What are your views of NGO criticisms of the palm oil industry as a whole?

DIXON: There is no doubt that there are serious biodiversity and conservation issues in the palm oil industry. I think it depends on where you are. There are other factors that are very important. Palm oil is far more productive per hectare than corn or soy or peanut oil. Each hectare produces about 6 tons of crude palm oil per year, whereas other oil seed crops produce only around 1 ton. In terms of land usage, palm oil is a far more efficient crop, and it absorbs a lot more CO2. Palm oil can be harvested from the same tree for 30 years while other crops in comparison must be planted every year. There is a lack of requirement to replant annually. Fertilizers for the plants can also be made from the compost of agricultural waste from the palm oil industry. It is not as good as chemical fertilizers but it has a better value than other seed oil plants like corn, soya, or sunflower.

How responsible have the Malaysian authorities been in developing the palm oil industry thus far?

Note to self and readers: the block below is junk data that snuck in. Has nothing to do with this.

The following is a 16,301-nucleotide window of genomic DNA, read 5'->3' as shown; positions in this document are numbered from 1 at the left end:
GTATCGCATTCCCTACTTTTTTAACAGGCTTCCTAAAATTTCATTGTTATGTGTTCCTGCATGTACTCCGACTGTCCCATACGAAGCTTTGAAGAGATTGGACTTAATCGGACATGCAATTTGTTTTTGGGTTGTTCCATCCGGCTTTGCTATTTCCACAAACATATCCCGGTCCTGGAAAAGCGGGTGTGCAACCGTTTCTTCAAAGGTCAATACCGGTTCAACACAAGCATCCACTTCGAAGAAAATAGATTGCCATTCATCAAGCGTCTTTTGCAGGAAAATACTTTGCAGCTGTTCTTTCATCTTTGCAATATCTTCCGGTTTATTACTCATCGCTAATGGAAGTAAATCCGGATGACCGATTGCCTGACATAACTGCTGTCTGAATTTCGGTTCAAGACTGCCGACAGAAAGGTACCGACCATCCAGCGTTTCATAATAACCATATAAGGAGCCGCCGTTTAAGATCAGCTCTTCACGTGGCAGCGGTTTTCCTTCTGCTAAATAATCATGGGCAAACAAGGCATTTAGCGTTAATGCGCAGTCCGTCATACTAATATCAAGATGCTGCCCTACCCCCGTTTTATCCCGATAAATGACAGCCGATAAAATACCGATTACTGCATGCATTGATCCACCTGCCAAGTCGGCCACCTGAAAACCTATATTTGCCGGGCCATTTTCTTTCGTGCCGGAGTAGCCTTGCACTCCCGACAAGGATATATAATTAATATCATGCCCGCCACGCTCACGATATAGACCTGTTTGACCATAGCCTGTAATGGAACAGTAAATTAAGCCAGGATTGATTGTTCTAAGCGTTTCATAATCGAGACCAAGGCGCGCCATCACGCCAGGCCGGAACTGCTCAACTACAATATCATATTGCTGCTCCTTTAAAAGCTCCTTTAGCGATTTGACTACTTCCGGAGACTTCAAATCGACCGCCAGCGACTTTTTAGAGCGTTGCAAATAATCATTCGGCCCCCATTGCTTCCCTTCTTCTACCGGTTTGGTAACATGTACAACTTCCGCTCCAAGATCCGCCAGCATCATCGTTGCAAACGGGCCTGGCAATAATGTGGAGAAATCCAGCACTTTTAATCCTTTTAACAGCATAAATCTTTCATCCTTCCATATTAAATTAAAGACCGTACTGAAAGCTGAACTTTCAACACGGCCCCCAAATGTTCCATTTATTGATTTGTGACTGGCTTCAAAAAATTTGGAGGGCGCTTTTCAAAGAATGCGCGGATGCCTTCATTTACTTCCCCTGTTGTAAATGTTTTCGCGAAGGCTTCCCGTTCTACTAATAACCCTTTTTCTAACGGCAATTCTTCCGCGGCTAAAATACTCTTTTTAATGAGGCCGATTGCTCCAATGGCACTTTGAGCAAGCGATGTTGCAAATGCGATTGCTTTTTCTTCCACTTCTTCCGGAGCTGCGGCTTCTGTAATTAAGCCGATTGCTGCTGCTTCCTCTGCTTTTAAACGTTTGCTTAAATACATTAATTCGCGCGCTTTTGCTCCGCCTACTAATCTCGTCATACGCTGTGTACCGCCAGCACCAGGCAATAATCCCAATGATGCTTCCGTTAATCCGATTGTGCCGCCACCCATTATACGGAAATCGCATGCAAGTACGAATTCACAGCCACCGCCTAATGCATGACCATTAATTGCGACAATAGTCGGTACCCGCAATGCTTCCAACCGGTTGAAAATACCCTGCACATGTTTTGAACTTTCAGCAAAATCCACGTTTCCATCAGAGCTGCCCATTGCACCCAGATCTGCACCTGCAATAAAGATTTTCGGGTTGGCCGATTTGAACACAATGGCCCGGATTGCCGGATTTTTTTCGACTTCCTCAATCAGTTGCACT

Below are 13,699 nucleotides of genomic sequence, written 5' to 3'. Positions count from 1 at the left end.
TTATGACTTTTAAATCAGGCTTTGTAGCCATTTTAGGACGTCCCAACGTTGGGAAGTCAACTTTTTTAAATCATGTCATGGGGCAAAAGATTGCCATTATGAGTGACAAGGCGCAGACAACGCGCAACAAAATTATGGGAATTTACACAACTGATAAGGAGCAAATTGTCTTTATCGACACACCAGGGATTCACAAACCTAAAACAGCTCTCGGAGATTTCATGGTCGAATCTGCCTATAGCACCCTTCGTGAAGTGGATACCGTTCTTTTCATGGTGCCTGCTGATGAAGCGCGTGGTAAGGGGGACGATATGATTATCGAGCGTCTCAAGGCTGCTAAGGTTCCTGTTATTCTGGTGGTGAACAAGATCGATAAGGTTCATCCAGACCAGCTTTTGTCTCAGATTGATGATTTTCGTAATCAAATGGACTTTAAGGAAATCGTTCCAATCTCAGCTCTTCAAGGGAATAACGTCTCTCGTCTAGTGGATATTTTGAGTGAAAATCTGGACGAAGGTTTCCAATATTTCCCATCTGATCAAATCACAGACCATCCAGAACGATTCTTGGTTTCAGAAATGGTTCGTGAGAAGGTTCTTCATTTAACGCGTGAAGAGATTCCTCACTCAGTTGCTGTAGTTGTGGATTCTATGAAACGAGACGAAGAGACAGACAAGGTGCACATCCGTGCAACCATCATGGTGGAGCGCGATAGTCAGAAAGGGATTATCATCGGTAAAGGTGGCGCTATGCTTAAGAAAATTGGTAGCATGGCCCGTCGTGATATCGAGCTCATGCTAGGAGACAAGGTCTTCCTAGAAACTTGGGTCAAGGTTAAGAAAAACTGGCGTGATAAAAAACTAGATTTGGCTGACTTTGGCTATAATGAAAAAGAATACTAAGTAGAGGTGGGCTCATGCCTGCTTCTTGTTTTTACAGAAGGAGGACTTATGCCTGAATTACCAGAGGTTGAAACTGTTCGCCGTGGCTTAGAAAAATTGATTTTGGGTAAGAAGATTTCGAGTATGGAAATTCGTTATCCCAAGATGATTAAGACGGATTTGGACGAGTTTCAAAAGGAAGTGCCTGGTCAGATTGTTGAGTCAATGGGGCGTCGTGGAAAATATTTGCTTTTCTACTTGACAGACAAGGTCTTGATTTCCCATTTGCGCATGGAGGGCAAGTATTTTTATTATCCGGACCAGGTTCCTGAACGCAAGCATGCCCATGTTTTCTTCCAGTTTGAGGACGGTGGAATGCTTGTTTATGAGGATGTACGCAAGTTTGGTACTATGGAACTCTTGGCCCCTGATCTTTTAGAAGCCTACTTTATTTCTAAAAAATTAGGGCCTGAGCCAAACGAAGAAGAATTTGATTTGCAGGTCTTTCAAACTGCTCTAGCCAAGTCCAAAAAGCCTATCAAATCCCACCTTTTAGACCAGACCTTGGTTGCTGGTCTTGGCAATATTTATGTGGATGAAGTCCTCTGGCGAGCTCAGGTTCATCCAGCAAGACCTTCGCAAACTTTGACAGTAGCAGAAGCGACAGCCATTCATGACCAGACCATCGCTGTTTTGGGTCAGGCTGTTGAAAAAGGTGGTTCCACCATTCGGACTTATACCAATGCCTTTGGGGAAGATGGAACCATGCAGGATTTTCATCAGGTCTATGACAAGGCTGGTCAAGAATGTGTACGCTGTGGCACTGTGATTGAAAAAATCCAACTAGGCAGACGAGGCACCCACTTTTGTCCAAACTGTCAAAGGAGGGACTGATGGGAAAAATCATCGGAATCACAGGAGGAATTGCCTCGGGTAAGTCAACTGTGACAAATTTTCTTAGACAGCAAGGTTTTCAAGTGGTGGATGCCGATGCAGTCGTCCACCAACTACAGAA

DIXON: The Malaysian Palm Oil Board has been very proactive in trying to create sustainable composting, biofuel, and management of empty fruit bunch, palm kernel shell, and mesocarp fibers. They have also been active in managing palm oil mill effluent, which has a very high methane output. They have engaged in a lot of research and development, which has resulted in many good outcomes. Commercial mills have been very active in terms of turning waste streams into resources. Liquid effluent and solid wastes can be used for anything. Both public and private sector companies who have been working in this industry to find waste solutions have been very productive. I think this cooperation between the public and private sectors has been good, as they have different perspectives. At the end of the day, carbon credits do help, but governments can step in when carbon credits may not be available anymore. There is a lot of politics involved in the French Nutella tax for instance. There was a lot of politics involved in the United States soya lobby, which petitioned against palm oil. Politics are involved in many decisions being made. We must fight through those issues and try to get clarity in order to identify the real issues here. If everyone is too involved in politicking, you will never get to the real core of the problem. This is what the environmental crisis is all about. We must push away all the smoke and mirrors. We want to see the real problem and gain visibility. It would be nice if NGOs could play a good role in that sense, and not get roped into lobbying with interest groups. They must maintain a neutral stance and push the priority items on the agenda to make it a sustainable crop. If there is an alternative that is better, then they should bring it forward. NGOs should have the budget and resources to bring forward these solutions.